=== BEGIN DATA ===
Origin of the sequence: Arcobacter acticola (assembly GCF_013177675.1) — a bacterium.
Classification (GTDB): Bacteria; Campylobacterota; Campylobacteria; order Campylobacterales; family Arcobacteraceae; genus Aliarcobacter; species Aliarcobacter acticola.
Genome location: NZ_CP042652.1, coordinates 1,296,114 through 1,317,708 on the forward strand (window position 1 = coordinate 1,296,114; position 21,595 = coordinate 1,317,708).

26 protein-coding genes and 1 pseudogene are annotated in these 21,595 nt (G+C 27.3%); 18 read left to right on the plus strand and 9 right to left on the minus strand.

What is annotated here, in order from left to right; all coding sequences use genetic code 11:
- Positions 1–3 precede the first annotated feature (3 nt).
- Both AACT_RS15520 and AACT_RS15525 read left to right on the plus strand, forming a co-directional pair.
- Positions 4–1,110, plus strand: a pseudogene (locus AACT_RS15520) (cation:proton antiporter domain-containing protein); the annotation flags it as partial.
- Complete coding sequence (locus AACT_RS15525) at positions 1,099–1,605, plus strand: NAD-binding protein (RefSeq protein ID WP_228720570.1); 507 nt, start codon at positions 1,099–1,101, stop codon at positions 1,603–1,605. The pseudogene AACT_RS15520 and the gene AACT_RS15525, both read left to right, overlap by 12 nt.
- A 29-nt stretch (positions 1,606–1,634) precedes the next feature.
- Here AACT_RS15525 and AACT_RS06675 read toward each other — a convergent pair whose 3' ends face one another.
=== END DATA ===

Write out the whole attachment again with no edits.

Origin of the sequence: Arcobacter acticola (assembly GCF_013177675.1) — a bacterium.
Classification (GTDB): Bacteria; Campylobacterota; Campylobacteria; order Campylobacterales; family Arcobacteraceae; genus Aliarcobacter; species Aliarcobacter acticola.
Genome location: NZ_CP042652.1, coordinates 1,296,114 through 1,317,708 on the forward strand (window position 1 = coordinate 1,296,114; position 21,595 = coordinate 1,317,708).

26 protein-coding genes and 1 pseudogene are annotated in these 21,595 nt (G+C 27.3%); 18 read left to right on the plus strand and 9 right to left on the minus strand.

What is annotated here, in order from left to right; all coding sequences use genetic code 11:
- Positions 1–3 precede the first annotated feature (3 nt).
- Both AACT_RS15520 and AACT_RS15525 read left to right on the plus strand, forming a co-directional pair.
- Positions 4–1,110, plus strand: a pseudogene (locus AACT_RS15520) (cation:proton antiporter domain-containing protein); the annotation flags it as partial.
- Complete coding sequence (locus AACT_RS15525) at positions 1,099–1,605, plus strand: NAD-binding protein (RefSeq protein ID WP_228720570.1); 507 nt, start codon at positions 1,099–1,101, stop codon at positions 1,603–1,605. The pseudogene AACT_RS15520 and the gene AACT_RS15525, both read left to right, overlap by 12 nt.
- A 29-nt stretch (positions 1,606–1,634) precedes the next feature.
- Here AACT_RS15525 and AACT_RS06675 read toward each other — a convergent pair whose 3' ends face one another.